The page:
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Judge Fakes Reviews, Plus More Reasons Not to Lie on Resumes

By William Vogeler, Esq. on June 11, 2018 | Last updated on March 21, 2019

Everybody knows you shouldn't fake your resume, so why do lawyers do it?

Is it because it's too late to give them a bad name? (Take it easy, I'm just a messenger.)

Seriously, what are these people thinking? And what about this judge!

Fake Reviews

According to disciplinary records, New Hampshire Judge Paul Moore faked dozens of positive, anonymous evaluations of himself. The state supreme court suspended Moore for tampering with a judicial performance evaluation and the state Attorney General launched an investigation into possible criminal charges.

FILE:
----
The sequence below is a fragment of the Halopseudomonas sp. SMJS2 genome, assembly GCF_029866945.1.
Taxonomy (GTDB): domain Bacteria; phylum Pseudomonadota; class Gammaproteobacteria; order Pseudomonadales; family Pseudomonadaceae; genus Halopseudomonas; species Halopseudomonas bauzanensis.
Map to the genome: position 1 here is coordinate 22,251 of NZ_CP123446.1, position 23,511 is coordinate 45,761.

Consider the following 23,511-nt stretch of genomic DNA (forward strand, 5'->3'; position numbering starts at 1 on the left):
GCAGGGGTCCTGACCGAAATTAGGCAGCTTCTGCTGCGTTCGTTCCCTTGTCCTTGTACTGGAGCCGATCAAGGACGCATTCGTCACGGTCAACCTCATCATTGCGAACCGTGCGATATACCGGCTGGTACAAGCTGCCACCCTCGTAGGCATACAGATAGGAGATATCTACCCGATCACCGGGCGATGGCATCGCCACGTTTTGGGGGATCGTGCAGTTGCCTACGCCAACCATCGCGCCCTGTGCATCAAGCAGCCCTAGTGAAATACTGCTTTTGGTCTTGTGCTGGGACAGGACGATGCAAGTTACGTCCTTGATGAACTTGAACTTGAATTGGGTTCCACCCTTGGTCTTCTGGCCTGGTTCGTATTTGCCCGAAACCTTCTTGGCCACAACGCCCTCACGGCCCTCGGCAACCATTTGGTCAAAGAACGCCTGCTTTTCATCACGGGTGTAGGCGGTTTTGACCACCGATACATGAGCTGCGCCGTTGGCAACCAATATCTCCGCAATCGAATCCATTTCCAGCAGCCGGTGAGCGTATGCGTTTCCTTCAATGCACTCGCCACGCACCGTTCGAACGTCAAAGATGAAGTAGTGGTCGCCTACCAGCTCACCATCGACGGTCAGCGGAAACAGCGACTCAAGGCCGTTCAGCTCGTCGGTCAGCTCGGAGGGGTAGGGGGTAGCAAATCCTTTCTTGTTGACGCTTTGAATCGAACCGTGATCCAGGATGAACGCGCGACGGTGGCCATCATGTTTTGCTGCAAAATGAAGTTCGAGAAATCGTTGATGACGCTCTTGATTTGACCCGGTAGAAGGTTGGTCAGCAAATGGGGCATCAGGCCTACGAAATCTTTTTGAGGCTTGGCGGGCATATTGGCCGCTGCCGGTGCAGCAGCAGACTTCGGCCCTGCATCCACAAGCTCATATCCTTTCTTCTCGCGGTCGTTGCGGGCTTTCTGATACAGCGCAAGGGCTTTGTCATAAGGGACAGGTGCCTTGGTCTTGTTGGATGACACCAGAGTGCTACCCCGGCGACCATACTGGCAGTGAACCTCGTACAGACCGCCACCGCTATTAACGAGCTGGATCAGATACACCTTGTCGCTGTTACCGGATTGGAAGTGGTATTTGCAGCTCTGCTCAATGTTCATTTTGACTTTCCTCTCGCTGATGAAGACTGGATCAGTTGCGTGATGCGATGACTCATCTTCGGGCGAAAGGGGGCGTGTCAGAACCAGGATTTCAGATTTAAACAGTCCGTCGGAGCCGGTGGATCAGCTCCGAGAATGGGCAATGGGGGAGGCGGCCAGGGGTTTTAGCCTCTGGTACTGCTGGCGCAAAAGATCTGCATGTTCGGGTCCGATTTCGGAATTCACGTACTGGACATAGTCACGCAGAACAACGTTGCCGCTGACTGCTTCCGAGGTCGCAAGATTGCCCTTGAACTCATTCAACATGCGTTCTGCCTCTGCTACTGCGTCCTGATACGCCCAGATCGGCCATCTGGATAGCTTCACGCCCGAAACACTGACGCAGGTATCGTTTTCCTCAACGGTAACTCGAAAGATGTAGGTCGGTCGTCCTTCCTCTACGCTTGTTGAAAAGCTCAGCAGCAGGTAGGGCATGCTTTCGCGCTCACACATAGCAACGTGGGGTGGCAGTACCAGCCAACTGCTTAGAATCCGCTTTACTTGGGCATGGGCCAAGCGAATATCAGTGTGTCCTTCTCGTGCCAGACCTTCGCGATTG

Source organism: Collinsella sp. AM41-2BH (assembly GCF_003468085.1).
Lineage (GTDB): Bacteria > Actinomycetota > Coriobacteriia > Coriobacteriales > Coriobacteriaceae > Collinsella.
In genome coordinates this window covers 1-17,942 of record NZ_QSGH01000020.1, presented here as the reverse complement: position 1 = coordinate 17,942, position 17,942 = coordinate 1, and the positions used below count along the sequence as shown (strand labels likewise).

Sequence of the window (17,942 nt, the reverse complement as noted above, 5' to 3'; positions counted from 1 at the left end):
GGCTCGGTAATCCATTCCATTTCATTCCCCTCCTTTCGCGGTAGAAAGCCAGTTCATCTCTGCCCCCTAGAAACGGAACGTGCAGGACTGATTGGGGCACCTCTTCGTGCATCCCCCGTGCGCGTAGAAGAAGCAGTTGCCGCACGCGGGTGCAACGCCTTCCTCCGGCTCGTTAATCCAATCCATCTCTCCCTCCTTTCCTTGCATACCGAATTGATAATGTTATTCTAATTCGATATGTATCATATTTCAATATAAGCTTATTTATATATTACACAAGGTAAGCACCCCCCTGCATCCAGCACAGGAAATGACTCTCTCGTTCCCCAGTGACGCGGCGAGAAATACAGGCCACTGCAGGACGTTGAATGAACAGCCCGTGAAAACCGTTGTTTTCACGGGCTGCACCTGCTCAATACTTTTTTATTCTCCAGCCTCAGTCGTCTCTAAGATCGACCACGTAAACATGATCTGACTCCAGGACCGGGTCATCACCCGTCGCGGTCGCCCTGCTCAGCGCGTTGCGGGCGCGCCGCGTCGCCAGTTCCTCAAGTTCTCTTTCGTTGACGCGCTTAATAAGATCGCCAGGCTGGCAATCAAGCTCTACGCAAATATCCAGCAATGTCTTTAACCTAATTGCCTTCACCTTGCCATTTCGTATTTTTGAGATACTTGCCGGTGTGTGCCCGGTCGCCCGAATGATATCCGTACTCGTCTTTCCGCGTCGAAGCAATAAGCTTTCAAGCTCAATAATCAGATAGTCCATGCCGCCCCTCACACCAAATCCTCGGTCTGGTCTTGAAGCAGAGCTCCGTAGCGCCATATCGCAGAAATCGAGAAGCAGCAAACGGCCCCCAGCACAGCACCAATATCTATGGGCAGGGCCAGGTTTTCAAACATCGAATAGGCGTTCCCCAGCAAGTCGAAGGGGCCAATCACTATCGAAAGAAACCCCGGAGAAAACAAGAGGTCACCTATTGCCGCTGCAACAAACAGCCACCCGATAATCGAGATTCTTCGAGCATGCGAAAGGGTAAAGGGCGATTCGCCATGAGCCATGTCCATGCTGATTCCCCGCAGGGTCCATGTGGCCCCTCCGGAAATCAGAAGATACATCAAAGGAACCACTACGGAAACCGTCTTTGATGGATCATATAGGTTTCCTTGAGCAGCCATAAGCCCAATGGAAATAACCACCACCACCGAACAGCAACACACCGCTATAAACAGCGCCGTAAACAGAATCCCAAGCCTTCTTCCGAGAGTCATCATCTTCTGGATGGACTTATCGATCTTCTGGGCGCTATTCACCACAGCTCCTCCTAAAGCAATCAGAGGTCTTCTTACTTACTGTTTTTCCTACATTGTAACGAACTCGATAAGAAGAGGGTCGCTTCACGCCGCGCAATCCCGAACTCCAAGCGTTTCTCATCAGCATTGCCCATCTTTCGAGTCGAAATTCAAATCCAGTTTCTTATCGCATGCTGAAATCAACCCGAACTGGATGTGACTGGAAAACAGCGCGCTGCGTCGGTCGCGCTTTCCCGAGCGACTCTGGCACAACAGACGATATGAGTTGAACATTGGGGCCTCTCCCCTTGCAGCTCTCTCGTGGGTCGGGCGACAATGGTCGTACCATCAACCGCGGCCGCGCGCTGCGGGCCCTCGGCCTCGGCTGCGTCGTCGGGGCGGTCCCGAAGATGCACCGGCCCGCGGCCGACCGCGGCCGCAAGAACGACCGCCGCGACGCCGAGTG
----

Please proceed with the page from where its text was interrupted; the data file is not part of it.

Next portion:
The state reviews about 20 judges each year on a rolling basis. It includes an online survey and a self-evaluation.

The state conduct committee became suspicious when Moore received 16 evaluations with perfect scores. He later admitted that he had submitted anonymous evaluations for weeks.

Just when you thought it couldn't get any worse, it did. In a separate case, Moore pleaded guilty to lying to get retirement benefits.

Real Criminal Charges

If you didn't know, there are criminal statutes against lying on your resume. And sometimes the higher you climb, the farther you fall.

For example, three government lawyers recently lost their jobs in Rhode Island. They didn't lie to get the jobs, but they didn't keep their licenses active while working for the state.

One attorney, senior lead counsel for the office of health and human services, apparently blew a deadline that cost the state $24 million. The governor wants his head, or at least a criminal prosecution.

The attorneys probably won't be prosecuted for practicing law without a license, but whatever it is, they won't put it on their resumes.

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